12.00 G.M.T.

Moscow: 3 p.m., Washington: 7 a.m.

"THAT DOES IT," General Franklin said. He had marked the last of the acknowledgements on the list. Only three bombers now remained unaccounted for. They were the two definitely reported as destroyed, and the third hit over the Barents Sea. Obviously that one had been destroyed too. Probably it had crashed into the sea somewhere, and no trace of it would ever be found.
The President was in the middle of a conversation with the Marshal. Franklin wrote a message on a sheet of paper to the effect that twenty-nine bombers. had acknowledged, and three had been destroyed. The whole wing was accounted for. He placed the paper in front of the President who nodded and scanned it quickly. Franklin went out of the room to ensure fueling rendezvous areas had been fixed for the homecoming wing. He had decided to bring them on back to the States. Another wing could rotate overseas in their place.

Naturally, we will pay compensation for any damage we have caused, "the President said. "We will pay for physical damage to Russian property, and we will pay any reasonable compensation for the dependents of those who have lost their lives. Finally, we will take steps to see this can never happen again."

The reply was definite. "It must not happen again. The offer of compensation is accepted."

"If it is within our power to control it, then it will not happen again," the President said firmly.' "But I must remind the Marshal we have shown good faith throughout this unfortunate occurrence. Tragedy has only just been averted. We must now make sure it does not occur again, not just by exercising a tighter control on our weapons and commanders, but by removing the root cause from which these incidents may arise. Between us we must reduce international tension. There is no other way. And I repeat, we on our side have already shown good faith.

The reply came almost immediately. "Words are cheap. To pay compensation is easy."

We are ready to prove our intentions with deeds," the President said quietly. "In fact, I consider we have already done so in the last two hours."

Again the reply was almost immediate. "I wish to ask the President a question. Suppose one of our cities had been destroyed. Would his good faith, his readiness to prove peaceable intentions by deeds, have then been so firm he would have allowed one of my bombers free access to a city of his, in fair reprisal for the one the American bomber had destroyed?"

The President pondered. He looked quickly at Zorubin, but the Russian would not meet his glance; "If I considered the peace of the world depended on making that sacrifice, yes I would have allowed it."

"Again I would remind the President that words are cheap."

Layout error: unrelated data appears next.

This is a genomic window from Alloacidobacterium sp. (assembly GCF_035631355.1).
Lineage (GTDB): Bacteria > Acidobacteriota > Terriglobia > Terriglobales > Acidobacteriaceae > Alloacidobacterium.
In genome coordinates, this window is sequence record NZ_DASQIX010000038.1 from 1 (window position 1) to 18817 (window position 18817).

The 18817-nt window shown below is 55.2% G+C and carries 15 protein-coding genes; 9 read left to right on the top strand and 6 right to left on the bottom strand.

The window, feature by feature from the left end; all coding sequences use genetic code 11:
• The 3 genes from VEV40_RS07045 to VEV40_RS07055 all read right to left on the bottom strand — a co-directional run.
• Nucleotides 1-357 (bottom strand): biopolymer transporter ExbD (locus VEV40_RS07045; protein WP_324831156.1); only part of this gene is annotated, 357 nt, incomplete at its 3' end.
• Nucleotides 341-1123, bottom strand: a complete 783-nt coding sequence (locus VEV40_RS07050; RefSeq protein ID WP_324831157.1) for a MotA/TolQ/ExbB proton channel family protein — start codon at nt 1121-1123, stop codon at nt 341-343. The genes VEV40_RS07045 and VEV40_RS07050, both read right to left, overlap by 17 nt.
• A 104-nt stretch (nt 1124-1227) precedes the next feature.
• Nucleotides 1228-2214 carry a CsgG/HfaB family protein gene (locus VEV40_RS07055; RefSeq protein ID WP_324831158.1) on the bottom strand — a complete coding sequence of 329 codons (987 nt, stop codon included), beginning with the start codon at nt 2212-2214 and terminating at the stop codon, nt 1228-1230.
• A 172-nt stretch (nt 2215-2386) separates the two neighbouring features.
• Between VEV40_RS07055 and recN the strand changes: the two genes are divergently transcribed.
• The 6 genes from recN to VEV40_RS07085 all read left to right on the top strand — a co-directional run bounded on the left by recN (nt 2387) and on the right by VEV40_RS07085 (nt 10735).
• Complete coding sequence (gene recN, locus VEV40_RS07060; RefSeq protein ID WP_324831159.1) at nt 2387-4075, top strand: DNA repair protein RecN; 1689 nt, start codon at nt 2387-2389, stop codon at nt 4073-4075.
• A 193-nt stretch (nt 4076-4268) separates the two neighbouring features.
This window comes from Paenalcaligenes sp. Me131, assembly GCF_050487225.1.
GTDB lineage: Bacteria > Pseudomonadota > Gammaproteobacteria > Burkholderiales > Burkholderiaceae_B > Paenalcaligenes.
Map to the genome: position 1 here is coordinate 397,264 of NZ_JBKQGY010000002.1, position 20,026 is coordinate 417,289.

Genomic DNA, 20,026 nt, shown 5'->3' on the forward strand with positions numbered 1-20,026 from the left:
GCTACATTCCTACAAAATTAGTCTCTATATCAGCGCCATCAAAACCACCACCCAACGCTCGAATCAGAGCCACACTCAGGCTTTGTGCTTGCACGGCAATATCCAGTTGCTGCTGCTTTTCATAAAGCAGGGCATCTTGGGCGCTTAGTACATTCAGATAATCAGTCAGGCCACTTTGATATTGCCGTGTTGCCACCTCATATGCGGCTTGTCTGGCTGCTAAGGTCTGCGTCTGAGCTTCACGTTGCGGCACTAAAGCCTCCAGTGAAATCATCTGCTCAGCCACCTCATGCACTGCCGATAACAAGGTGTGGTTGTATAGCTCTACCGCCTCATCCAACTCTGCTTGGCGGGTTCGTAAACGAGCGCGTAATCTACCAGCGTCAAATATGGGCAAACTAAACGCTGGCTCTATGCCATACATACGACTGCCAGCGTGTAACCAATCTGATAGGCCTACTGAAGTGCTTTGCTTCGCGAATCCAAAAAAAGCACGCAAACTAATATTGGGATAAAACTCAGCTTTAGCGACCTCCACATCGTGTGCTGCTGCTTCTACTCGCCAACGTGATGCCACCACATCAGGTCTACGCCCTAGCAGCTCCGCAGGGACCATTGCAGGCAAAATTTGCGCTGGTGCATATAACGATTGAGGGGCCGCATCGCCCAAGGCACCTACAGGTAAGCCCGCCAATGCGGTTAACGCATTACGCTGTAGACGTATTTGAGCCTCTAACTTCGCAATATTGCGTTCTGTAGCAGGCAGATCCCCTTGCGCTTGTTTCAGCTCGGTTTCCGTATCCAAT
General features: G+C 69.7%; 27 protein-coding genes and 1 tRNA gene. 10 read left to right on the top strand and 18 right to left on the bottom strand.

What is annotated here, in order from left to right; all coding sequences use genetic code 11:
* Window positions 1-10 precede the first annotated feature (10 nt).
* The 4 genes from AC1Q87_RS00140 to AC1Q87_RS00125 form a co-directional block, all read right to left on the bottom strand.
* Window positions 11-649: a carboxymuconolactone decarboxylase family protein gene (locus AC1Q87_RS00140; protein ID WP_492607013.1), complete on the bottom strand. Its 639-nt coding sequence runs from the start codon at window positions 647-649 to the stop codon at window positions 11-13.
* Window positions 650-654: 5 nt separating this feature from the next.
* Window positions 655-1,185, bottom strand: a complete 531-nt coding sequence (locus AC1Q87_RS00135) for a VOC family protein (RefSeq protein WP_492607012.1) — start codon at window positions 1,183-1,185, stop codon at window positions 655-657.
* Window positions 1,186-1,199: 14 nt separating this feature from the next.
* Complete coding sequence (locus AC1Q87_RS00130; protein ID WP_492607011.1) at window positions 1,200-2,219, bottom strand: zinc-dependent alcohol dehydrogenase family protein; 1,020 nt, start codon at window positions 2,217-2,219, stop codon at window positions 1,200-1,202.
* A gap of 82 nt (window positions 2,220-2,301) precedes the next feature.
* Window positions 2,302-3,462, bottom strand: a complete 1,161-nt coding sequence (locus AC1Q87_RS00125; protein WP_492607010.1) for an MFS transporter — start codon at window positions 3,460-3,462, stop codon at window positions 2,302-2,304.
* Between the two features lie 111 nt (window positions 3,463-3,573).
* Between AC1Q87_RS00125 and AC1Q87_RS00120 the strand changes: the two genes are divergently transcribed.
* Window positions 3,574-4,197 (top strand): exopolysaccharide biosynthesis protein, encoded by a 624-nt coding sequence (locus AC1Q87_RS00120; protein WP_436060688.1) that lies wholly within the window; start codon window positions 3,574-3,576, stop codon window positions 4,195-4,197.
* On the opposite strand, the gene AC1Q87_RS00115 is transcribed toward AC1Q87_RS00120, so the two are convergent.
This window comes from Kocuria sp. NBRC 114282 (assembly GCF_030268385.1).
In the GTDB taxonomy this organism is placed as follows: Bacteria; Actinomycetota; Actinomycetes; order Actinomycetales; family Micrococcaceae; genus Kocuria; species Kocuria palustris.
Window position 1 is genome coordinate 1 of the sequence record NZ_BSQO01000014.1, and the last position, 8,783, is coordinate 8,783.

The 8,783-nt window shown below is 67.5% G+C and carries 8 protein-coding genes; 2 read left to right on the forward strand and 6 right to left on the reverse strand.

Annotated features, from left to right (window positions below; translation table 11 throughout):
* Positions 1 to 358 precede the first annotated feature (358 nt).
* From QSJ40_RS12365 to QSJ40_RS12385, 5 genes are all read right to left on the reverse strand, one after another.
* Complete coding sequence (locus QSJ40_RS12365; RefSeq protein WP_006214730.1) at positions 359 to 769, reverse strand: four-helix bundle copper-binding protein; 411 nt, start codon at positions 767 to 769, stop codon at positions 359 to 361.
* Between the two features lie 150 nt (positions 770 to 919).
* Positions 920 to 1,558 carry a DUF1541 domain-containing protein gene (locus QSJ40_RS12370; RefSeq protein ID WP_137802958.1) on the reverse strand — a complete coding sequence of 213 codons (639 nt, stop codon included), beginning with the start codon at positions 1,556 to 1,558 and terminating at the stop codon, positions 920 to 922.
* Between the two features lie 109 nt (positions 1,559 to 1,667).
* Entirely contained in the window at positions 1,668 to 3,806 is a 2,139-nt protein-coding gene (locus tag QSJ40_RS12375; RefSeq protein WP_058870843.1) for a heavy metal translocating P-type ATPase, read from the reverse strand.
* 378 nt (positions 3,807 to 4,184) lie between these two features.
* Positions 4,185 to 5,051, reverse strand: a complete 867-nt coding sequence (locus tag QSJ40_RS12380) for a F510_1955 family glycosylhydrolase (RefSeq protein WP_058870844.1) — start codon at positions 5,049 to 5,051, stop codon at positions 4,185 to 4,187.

"My words are never cheap," the President said angrily.

There was silence for all of thirty seconds. Then the Marshal's voice came from the speakers again. The President saw Zorubm blanch as he listened to the harsh but quietly spoken sounds.

Speaking woodenly, and looking straight in front of him, Zorubin said, "The President has stated his words are never cheap. He will now have a chance to show that. Contrary to his assurances, his bombers have not all turned back. One of them is still flying south over Russian territory. We assume its target is the peaceful city of Kotlass. If it hits that city, then I shall ask the President to show that his words are truthful. I shall demand an American city in reprisal."

The President was very pale. "Does he mean it?" be asked Zorubin.

The Russian ambassador said slowly, "Mr. President, I fear so. You must appreciate the Russian system of government. So long as the people see that the Marshal is all powerful, then he is in no danger. But if a Russian city should be destroyed, and he was not able to say: "There you are. They destroyed one of our cities,' and because I am a man of peace I destroyed one of theirs rather than destroying their whole country. Just to teach them a lesson," then he would be in danger of being deposed. You must remember we are a semi-Asiatic country. Face does not matter to us so much as it does to the Chinese. But it still matters more than it does to you. I am sure he means it."

"The bombers target isn't the city of Kotlass," General Steele interposed. "It's the I.C.B.M. base outside."

"How far outside?"

"Six miles, Mr. President."

"And the city will be destroyed?"

"If the bomb is within a couple of miles of the aiming point, yes it will be destroyed,"

The President drummed his fingers on the table. He saw General Franklin come back into the room and he saw that Franklin had something important to say. "Yes Franklin?"